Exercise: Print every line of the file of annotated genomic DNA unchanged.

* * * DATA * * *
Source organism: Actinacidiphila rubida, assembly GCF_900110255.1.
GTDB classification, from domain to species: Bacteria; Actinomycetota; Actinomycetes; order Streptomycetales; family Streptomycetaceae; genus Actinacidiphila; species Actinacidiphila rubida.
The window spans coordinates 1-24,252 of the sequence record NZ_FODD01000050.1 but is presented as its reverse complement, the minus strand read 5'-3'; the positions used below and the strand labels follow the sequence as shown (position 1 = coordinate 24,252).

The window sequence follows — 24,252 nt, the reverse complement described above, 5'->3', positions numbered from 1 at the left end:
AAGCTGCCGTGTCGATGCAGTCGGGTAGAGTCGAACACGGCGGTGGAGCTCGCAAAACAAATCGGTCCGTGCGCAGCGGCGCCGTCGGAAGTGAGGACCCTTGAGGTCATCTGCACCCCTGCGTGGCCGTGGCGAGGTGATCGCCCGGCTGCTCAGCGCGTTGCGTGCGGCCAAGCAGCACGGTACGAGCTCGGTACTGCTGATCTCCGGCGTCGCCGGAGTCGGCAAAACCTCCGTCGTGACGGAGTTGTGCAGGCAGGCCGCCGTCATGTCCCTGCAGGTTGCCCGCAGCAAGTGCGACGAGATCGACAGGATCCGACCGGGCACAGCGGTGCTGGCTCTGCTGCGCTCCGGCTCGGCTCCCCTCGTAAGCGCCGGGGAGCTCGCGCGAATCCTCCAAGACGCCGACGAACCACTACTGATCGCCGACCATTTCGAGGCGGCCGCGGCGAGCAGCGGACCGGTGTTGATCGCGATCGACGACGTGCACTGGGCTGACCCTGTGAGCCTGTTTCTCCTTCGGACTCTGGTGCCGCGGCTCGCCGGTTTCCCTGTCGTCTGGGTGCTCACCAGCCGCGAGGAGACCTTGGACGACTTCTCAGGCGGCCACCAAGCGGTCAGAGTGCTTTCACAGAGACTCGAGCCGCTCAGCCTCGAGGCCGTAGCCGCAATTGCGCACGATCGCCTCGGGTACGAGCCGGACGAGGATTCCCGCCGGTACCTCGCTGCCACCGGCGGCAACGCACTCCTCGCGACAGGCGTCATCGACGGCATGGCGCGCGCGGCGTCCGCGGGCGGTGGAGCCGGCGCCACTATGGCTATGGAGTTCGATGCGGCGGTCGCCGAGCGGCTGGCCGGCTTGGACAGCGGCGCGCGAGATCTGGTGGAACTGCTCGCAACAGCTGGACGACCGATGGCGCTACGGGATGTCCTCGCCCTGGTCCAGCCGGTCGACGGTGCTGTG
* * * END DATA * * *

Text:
Source organism: Actinacidiphila rubida, assembly GCF_900110255.1.
GTDB classification, from domain to species: Bacteria; Actinomycetota; Actinomycetes; order Streptomycetales; family Streptomycetaceae; genus Actinacidiphila; species Actinacidiphila rubida.
The window spans coordinates 1-24,252 of the sequence record NZ_FODD01000050.1 but is presented as its reverse complement, the minus strand read 5'-3'; the positions used below and the strand labels follow the sequence as shown (position 1 = coordinate 24,252).

The window sequence follows — 24,252 nt, the reverse complement described above, 5'->3', positions numbered from 1 at the left end:
AAGCTGCCGTGTCGATGCAGTCGGGTAGAGTCGAACACGGCGGTGGAGCTCGCAAAACAAATCGGTCCGTGCGCAGCGGCGCCGTCGGAAGTGAGGACCCTTGAGGTCATCTGCACCCCTGCGTGGCCGTGGCGAGGTGATCGCCCGGCTGCTCAGCGCGTTGCGTGCGGCCAAGCAGCACGGTACGAGCTCGGTACTGCTGATCTCCGGCGTCGCCGGAGTCGGCAAAACCTCCGTCGTGACGGAGTTGTGCAGGCAGGCCGCCGTCATGTCCCTGCAGGTTGCCCGCAGCAAGTGCGACGAGATCGACAGGATCCGACCGGGCACAGCGGTGCTGGCTCTGCTGCGCTCCGGCTCGGCTCCCCTCGTAAGCGCCGGGGAGCTCGCGCGAATCCTCCAAGACGCCGACGAACCACTACTGATCGCCGACCATTTCGAGGCGGCCGCGGCGAGCAGCGGACCGGTGTTGATCGCGATCGACGACGTGCACTGGGCTGACCCTGTGAGCCTGTTTCTCCTTCGGACTCTGGTGCCGCGGCTCGCCGGTTTCCCTGTCGTCTGGGTGCTCACCAGCCGCGAGGAGACCTTGGACGACTTCTCAGGCGGCCACCAAGCGGTCAGAGTGCTTTCACAGAGACTCGAGCCGCTCAGCCTCGAGGCCGTAGCCGCAATTGCGCACGATCGCCTCGGGTACGAGCCGGACGAGGATTCCCGCCGGTACCTCGCTGCCACCGGCGGCAACGCACTCCTCGCGACAGGCGTCATCGACGGCATGGCGCGCGCGGCGTCCGCGGGCGGTGGAGCCGGCGCCACTATGGCTATGGAGTTCGATGCGGCGGTCGCCGAGCGGCTGGCCGGCTTGGACAGCGGCGCGCGAGATCTGGTGGAACTGCTCGCAACAGCTGGACGACCGATGGCGCTACGGGATGTCCTCGCCCTGGTCCAGCCGGTCGACGGTGCTGTG